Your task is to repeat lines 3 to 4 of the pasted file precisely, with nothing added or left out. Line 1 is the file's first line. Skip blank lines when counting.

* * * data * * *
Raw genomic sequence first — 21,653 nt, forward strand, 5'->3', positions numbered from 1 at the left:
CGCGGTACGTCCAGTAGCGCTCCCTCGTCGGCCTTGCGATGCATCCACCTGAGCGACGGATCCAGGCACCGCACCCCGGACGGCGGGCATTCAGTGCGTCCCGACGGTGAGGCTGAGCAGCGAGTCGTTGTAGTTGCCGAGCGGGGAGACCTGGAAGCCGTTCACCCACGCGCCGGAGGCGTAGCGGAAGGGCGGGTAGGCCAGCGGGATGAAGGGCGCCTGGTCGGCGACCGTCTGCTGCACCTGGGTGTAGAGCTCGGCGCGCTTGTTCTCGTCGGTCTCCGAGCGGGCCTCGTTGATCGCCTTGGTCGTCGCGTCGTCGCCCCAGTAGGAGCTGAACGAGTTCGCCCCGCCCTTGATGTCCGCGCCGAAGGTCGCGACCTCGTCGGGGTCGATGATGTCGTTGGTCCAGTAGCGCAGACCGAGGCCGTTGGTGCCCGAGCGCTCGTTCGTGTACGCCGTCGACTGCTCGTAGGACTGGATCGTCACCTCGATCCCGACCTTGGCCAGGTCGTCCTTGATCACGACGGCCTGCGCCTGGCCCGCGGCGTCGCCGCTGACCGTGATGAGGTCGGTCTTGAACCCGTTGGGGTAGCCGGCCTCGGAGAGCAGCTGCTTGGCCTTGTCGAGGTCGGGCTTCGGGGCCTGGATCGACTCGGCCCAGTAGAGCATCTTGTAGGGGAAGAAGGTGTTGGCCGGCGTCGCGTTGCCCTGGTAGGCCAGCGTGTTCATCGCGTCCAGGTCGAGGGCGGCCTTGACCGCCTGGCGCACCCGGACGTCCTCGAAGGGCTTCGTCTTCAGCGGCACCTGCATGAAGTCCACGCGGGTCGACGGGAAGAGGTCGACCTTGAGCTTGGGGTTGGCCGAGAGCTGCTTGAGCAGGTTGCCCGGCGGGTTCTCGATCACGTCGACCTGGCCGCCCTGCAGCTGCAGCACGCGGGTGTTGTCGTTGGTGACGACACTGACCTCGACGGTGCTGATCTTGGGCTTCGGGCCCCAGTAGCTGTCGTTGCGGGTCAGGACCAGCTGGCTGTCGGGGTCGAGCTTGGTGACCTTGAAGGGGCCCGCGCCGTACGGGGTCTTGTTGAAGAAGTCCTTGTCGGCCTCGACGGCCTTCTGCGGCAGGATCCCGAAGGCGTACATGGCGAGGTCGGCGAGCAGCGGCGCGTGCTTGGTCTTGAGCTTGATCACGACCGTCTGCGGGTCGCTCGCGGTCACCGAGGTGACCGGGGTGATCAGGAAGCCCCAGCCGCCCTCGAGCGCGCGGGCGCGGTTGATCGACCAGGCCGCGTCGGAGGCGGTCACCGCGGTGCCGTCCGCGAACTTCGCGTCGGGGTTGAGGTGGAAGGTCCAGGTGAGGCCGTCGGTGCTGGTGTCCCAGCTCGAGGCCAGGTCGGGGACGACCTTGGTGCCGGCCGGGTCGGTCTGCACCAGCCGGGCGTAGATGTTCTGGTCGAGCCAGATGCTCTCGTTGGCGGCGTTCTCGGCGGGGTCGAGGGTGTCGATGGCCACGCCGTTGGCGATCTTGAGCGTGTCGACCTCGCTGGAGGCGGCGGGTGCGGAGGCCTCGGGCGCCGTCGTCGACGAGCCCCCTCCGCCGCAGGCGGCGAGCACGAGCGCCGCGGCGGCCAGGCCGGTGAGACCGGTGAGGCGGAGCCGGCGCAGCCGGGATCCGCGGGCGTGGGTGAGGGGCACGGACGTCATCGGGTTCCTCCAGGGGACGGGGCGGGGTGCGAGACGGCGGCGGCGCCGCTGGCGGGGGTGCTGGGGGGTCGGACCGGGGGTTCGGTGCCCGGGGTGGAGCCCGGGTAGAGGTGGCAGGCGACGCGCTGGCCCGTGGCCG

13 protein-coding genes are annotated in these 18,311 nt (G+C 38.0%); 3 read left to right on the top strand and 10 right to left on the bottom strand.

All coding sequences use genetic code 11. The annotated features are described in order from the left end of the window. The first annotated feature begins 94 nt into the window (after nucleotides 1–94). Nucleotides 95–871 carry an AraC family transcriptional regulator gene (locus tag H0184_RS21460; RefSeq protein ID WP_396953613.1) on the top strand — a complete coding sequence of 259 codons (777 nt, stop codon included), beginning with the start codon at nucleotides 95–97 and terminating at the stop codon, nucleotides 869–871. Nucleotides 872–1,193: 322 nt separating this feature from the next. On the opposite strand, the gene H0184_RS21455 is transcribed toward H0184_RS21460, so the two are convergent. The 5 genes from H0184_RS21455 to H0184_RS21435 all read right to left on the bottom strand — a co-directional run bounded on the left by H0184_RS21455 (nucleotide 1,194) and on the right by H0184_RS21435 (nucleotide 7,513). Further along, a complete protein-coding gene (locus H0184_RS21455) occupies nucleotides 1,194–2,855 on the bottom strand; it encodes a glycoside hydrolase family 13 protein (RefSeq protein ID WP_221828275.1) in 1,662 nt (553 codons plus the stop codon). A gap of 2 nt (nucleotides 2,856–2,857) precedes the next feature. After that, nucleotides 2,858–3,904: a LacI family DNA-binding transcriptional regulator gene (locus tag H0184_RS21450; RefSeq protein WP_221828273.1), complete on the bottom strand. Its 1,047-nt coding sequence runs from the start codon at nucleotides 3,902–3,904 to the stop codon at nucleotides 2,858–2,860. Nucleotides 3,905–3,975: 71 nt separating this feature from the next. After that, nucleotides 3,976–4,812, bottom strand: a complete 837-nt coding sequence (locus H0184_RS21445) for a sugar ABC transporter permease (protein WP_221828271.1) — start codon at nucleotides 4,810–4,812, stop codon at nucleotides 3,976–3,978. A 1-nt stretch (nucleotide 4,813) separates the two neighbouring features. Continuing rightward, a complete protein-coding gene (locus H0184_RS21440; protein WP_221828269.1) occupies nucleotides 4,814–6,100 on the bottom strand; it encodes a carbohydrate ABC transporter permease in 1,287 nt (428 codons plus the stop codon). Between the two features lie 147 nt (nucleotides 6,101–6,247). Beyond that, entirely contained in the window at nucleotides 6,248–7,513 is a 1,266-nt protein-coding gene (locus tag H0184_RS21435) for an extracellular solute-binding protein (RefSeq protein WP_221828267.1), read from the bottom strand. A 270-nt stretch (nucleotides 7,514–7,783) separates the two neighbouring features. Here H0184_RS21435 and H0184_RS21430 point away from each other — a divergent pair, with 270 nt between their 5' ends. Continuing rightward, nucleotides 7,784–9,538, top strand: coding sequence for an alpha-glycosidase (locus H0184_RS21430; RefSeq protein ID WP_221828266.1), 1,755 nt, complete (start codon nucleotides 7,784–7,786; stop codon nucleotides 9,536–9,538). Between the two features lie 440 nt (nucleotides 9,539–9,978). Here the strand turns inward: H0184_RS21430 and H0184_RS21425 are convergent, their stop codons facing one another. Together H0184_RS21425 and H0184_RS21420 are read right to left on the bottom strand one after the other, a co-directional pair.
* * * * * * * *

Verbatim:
13 protein-coding genes are annotated in these 18,311 nt (G+C 38.0%); 3 read left to right on the top strand and 10 right to left on the bottom strand.

All coding sequences use genetic code 11. The annotated features are described in order from the left end of the window. The first annotated feature begins 94 nt into the window (after nucleotides 1–94). Nucleotides 95–871 carry an AraC family transcriptional regulator gene (locus tag H0184_RS21460; RefSeq protein ID WP_396953613.1) on the top strand — a complete coding sequence of 259 codons (777 nt, stop codon included), beginning with the start codon at nucleotides 95–97 and terminating at the stop codon, nucleotides 869–871. Nucleotides 872–1,193: 322 nt separating this feature from the next. On the opposite strand, the gene H0184_RS21455 is transcribed toward H0184_RS21460, so the two are convergent. The 5 genes from H0184_RS21455 to H0184_RS21435 all read right to left on the bottom strand — a co-directional run bounded on the left by H0184_RS21455 (nucleotide 1,194) and on the right by H0184_RS21435 (nucleotide 7,513). Further along, a complete protein-coding gene (locus H0184_RS21455) occupies nucleotides 1,194–2,855 on the bottom strand; it encodes a glycoside hydrolase family 13 protein (RefSeq protein ID WP_221828275.1) in 1,662 nt (553 codons plus the stop codon). A gap of 2 nt (nucleotides 2,856–2,857) precedes the next feature. After that, nucleotides 2,858–3,904: a LacI family DNA-binding transcriptional regulator gene (locus tag H0184_RS21450; RefSeq protein WP_221828273.1), complete on the bottom strand. Its 1,047-nt coding sequence runs from the start codon at nucleotides 3,902–3,904 to the stop codon at nucleotides 2,858–2,860. Nucleotides 3,905–3,975: 71 nt separating this feature from the next. After that, nucleotides 3,976–4,812, bottom strand: a complete 837-nt coding sequence (locus H0184_RS21445) for a sugar ABC transporter permease (protein WP_221828271.1) — start codon at nucleotides 4,810–4,812, stop codon at nucleotides 3,976–3,978. A 1-nt stretch (nucleotide 4,813) separates the two neighbouring features. Continuing rightward, a complete protein-coding gene (locus H0184_RS21440; protein WP_221828269.1) occupies nucleotides 4,814–6,100 on the bottom strand; it encodes a carbohydrate ABC transporter permease in 1,287 nt (428 codons plus the stop codon). Between the two features lie 147 nt (nucleotides 6,101–6,247). Beyond that, entirely contained in the window at nucleotides 6,248–7,513 is a 1,266-nt protein-coding gene (locus tag H0184_RS21435) for an extracellular solute-binding protein (RefSeq protein WP_221828267.1), read from the bottom strand. A 270-nt stretch (nucleotides 7,514–7,783) separates the two neighbouring features. Here H0184_RS21435 and H0184_RS21430 point away from each other — a divergent pair, with 270 nt between their 5' ends. Continuing rightward, nucleotides 7,784–9,538, top strand: coding sequence for an alpha-glycosidase (locus H0184_RS21430; RefSeq protein ID WP_221828266.1), 1,755 nt, complete (start codon nucleotides 7,784–7,786; stop codon nucleotides 9,536–9,538). Between the two features lie 440 nt (nucleotides 9,539–9,978). Here the strand turns inward: H0184_RS21430 and H0184_RS21425 are convergent, their stop codons facing one another. Together H0184_RS21425 and H0184_RS21420 are read right to left on the bottom strand one after the other, a co-directional pair.